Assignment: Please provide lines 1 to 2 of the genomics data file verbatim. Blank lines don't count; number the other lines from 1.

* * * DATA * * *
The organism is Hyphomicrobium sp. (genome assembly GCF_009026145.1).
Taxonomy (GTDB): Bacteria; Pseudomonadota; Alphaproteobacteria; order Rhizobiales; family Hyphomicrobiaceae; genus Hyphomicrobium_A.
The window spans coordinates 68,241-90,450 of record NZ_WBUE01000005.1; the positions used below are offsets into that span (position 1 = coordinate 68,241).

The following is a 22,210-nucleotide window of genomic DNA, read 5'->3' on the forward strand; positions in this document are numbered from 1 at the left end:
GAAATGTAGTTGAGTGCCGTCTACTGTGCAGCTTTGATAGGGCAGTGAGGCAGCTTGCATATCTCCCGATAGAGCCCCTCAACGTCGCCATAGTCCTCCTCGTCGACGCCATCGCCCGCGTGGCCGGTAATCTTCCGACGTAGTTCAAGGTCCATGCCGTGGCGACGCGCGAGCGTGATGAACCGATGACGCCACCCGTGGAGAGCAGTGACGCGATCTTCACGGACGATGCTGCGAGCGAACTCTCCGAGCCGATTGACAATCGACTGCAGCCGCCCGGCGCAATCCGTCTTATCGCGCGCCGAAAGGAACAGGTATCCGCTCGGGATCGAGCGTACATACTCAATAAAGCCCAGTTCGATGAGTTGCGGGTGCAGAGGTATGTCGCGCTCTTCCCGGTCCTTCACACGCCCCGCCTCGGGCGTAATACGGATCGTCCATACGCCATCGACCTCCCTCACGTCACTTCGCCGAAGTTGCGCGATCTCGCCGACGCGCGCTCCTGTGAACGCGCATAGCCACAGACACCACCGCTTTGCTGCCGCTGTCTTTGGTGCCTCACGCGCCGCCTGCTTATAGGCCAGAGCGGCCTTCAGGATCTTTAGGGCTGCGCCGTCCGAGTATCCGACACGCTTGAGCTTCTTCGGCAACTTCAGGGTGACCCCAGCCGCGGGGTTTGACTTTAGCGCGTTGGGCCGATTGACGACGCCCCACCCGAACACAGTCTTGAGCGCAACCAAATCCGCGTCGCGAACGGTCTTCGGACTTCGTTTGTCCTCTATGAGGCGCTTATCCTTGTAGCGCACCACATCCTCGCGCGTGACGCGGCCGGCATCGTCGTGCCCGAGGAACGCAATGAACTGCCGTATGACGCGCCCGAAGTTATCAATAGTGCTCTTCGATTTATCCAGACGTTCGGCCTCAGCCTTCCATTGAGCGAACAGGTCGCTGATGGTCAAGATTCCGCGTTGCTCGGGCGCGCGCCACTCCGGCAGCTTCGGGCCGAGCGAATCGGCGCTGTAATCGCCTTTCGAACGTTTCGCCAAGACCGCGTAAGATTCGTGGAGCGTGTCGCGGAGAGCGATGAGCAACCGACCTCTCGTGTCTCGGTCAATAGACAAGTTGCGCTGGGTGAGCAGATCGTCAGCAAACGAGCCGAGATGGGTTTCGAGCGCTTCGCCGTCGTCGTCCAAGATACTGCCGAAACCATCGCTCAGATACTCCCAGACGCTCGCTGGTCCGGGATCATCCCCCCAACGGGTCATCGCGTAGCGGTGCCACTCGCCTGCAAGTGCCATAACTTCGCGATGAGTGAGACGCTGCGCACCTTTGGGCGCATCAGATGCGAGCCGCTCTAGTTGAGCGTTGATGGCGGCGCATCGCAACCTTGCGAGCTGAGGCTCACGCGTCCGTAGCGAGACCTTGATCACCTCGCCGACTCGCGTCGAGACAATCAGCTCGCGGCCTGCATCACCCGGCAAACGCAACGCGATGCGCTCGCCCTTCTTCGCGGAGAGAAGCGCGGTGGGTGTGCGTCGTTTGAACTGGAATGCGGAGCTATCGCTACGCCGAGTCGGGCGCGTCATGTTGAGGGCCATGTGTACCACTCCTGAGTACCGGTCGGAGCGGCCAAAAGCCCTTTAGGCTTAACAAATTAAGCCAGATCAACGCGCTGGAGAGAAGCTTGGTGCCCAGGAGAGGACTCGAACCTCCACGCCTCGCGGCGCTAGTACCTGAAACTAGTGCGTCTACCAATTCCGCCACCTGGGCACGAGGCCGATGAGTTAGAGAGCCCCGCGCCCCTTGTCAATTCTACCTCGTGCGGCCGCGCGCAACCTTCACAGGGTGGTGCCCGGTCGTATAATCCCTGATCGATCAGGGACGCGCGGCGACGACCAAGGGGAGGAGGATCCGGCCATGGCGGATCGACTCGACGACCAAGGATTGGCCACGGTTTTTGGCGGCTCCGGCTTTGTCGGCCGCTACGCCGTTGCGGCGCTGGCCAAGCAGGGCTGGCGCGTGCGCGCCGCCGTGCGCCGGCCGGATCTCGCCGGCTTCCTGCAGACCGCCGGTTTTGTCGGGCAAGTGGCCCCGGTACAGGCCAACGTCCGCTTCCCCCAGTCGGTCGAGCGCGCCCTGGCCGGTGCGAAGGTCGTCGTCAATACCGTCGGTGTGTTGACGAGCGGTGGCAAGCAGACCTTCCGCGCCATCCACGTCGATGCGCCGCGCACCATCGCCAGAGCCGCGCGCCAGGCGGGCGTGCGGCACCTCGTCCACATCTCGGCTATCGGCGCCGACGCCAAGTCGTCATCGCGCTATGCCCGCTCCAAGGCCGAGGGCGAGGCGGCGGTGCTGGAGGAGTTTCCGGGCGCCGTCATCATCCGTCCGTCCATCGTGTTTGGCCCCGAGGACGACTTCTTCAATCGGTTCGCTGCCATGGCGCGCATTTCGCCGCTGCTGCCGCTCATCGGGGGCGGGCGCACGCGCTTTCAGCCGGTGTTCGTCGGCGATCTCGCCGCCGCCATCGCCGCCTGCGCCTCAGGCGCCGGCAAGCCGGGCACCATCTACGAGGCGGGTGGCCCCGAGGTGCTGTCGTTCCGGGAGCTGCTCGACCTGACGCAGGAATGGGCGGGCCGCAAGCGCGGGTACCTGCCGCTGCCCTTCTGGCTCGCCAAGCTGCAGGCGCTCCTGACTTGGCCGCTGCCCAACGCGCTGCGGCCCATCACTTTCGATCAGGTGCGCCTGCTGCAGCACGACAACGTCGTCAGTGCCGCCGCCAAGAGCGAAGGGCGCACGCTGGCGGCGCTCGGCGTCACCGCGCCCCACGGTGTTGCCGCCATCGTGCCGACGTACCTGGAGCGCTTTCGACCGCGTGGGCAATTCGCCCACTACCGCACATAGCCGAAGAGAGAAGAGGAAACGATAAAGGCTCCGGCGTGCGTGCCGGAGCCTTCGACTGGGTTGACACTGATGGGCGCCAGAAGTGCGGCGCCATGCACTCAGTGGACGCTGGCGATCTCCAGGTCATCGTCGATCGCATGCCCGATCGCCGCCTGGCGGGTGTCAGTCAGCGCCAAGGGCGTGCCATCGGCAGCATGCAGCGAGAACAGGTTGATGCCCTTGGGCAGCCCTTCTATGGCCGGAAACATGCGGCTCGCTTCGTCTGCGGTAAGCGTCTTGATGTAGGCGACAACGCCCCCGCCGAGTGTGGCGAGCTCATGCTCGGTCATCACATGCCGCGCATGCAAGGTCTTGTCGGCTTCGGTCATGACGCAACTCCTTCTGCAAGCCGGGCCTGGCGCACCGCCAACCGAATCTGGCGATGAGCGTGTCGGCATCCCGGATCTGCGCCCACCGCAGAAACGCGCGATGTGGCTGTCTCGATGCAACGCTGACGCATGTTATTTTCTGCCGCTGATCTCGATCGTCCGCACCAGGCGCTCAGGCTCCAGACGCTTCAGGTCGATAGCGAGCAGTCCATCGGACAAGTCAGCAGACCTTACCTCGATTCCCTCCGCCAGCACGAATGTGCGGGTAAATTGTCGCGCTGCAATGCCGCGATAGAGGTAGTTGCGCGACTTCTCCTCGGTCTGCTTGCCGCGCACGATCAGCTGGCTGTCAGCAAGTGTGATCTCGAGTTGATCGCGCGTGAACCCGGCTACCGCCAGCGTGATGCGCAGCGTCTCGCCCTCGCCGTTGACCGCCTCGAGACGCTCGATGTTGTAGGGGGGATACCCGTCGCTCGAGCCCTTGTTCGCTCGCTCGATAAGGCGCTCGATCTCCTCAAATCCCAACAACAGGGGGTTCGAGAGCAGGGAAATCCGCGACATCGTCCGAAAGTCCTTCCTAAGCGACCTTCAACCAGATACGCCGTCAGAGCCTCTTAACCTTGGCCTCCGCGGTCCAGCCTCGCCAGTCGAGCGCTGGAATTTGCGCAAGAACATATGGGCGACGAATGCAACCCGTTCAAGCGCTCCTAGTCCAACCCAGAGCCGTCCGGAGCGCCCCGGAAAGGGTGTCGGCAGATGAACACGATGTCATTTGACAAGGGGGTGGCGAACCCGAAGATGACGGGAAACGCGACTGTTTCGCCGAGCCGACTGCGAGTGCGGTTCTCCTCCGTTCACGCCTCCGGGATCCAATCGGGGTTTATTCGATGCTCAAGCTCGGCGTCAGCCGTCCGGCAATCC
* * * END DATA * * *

The organism is Hyphomicrobium sp. (genome assembly GCF_009026145.1).
Taxonomy (GTDB): Bacteria; Pseudomonadota; Alphaproteobacteria; order Rhizobiales; family Hyphomicrobiaceae; genus Hyphomicrobium_A.